The first mass produced industrial robot occurred in 1961 with the Unimate. Equipped with a 4,000-pound capacity robot arm which followed step-by-step commands stored on a magnetic drum, the Unimate originally automated the manufacture of TV picture tubes. Other applications of this robot include stacking hot pieces of die cast metal.
Industrial Robot Safety
Over the past forty years, industrial robot use has increased substantially and there are an estimated 2.7 million industrial robots currently in use worldwide. This article covers industrial robots, which are defined as an automatically controlled, reprogrammable multipurpose manipulators that are programmable in three or more axes which may be either fixed in place or mobile for use in industrial automation applications. In addition to industrial applications, robots are also used in undersea and space applications, tele-operated manipulators, prosthetics and other aids for the handicapped, micro-robots (movement less than 1 millimeter), autonomous mobile robots, and surgery.
The advantages of industrial robots performing work tasks as opposed to human workers include: consistency and precision (the writer’s experience with industrial spot welding is the robot’s ability to make a weld within 1/100th of an inch of the specified location), speed, durability (as opposed to human fatigue), resistance to job hazards (including flying pieces and particles, hot surfaces, and sharp objects), and strength/power.
The hazards frequently associated with robot operation in a work area where human workers are also present include: being struck by moving robot components, caught between a moving robot and a stationary object, and exposure to flying sparks and pieces and other hazards created by the operation performed by a robot.
Specific safety requirements for industrial robot design, installation, and operation of robots can be found in the “American National Standard for Industrial Robots and Robot Systems – Safety Requirements” published by the American National Standards Institute/Robot Industries Association (ANSI/RIA R15.06). The first edition of this standard was published in 1986 and was most recently updated in 2014.
The basic concept of protection for personnel who work with or near industrial robots is creating an operating cell or restricted space which is the maximum space or envelope that a particular robot can travel. The objective is to create effective barriers or safeguarding around the robot’s entire restricted space. Depending on the specific application, safeguards may be a physical barrier, interlocked perimeter guards, an awareness barrier, and/or a presence-sensing device (including light curtains, pressure-sensitive floor mats, electronic area monitors, etc.) that detects a person approaching the restricted space. In addition, the Standard specifies both electronic or programmed stops, and hard (mechanical) stops that limit a robot’s range of motion during normal operation.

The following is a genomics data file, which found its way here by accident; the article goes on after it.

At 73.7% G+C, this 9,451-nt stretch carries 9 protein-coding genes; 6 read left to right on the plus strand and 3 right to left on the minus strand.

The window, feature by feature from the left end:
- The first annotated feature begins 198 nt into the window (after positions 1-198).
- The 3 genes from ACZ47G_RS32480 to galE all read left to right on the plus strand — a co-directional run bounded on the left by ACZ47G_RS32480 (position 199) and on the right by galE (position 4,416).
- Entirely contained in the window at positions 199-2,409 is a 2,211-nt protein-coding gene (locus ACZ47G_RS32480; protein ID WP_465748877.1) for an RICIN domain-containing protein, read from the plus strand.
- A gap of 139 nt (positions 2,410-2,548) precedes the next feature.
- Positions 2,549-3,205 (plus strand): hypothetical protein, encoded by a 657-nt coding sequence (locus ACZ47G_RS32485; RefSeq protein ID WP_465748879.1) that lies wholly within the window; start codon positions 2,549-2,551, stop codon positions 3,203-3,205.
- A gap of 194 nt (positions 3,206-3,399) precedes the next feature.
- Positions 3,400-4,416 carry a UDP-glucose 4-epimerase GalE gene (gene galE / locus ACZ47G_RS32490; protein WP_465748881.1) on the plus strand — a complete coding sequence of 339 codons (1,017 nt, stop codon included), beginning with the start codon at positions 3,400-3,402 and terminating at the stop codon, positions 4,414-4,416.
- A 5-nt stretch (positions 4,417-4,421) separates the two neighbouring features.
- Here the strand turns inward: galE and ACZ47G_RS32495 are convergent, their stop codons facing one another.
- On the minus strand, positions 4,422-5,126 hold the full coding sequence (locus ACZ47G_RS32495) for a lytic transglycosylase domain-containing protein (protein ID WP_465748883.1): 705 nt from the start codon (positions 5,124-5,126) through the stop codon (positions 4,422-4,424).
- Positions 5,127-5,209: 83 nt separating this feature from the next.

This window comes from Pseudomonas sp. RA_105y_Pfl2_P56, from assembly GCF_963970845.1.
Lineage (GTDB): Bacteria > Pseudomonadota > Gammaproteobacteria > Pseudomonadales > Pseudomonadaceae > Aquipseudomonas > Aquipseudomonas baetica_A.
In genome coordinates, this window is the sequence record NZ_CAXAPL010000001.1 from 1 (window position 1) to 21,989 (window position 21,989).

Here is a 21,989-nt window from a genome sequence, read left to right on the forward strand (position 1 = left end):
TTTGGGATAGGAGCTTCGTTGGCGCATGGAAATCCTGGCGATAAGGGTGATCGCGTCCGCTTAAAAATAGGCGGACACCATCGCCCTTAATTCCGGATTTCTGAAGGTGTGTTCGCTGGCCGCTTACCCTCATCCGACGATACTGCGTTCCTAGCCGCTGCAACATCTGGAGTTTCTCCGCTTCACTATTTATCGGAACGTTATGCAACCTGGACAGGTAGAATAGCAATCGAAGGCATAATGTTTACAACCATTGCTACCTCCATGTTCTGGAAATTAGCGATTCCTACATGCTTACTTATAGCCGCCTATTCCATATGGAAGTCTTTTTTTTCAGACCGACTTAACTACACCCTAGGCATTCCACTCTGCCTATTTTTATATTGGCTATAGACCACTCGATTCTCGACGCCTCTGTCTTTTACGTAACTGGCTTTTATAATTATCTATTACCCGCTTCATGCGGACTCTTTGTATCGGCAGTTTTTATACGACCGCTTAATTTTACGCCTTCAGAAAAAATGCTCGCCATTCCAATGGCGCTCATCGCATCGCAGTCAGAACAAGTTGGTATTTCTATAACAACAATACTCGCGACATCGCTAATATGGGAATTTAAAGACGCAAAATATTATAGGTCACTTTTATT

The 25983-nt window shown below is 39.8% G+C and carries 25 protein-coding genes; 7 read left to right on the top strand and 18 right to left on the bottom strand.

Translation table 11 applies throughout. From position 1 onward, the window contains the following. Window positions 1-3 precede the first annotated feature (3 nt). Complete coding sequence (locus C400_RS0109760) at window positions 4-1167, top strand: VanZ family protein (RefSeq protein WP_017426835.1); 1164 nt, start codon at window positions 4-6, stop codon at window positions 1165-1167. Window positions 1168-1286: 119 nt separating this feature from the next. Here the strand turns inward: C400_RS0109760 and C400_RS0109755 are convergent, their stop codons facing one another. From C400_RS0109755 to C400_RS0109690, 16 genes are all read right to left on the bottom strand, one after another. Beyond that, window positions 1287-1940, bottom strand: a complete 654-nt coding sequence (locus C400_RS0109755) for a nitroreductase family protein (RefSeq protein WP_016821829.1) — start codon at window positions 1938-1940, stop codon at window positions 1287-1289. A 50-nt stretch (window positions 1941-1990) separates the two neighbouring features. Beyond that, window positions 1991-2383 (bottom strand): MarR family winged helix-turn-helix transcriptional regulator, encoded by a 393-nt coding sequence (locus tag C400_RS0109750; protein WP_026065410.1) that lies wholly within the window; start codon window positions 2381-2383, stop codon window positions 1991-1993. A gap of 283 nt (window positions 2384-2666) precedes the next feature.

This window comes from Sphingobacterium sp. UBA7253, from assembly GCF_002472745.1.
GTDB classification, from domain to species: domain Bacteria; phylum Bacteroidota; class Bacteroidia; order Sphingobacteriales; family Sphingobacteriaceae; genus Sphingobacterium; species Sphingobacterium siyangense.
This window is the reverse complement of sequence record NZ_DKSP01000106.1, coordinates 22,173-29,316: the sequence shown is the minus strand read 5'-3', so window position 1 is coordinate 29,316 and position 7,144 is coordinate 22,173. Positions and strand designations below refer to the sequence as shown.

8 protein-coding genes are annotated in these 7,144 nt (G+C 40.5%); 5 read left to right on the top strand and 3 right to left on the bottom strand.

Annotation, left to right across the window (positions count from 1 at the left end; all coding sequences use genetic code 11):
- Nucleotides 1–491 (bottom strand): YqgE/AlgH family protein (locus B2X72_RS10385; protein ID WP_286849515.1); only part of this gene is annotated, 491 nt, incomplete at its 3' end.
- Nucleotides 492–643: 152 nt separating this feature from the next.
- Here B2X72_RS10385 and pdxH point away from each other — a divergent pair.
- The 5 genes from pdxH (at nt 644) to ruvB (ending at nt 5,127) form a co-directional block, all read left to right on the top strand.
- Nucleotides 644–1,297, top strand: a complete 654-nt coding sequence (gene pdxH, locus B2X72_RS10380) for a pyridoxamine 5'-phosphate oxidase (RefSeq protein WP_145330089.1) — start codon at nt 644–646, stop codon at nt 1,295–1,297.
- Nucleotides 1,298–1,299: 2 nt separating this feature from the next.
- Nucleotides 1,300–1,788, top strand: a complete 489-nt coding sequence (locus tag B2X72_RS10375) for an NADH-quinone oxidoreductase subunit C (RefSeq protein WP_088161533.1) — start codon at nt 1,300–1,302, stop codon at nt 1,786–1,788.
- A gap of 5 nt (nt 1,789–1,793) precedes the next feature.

Additional safeguards built into a robot’s electronic control system include control reliability. Control reliable safety circuitry is designed so that any single component failure does not prevent the stopping action of the robot. The circuits are also monitored to continuously check for circuit system faults. When a fault is detected, the monitoring system automatically triggers a warning and brings the robot to a safe state – including shutdown.
The barriers and safeguards are applicable when a robot is operating at a normal speed during production. However, other protective measures are required when personnel must be present within the robot’s restricted area during maintenance and robot programming or teaching operations. In addition to lockout/tagout (LO/TO) procedures, personnel must be present with the robot during times when a robot is “taught” a new or revised work operation. As opposed to normal operating speed when a robot is operating in production mode, when personnel are present within the restricted space for teaching or trouble-shooting activities when the robot must operate under power, the robot’s speed must be reduced to slow speed, which is typically 10 percent of normal speed.
During teach mode, the robot travels at 1/10th normal speed and the human who controls the robot must use controls located on a teach pendant connected to the robot. The teach pendant includes an emergency stop (e-stop) button. The slower robot speeds allow the individual holding the teach pendant greater reaction time to precisely guide robot motions and stop robot movement quickly (using the e-stop) if necessary.
Design of safety features for each robot installation requires a machine guarding assessment to ensure potential hazards have been identified and addressed. In addition to the safety measures described earlier, an effective robot safety program also includes equipment-specific training for robot programmers and maintenance personnel, a verification procedure for robot operating programs before a robot is released for production, and safety signage and warnings posted on the perimeter of the robot’s restricted space.
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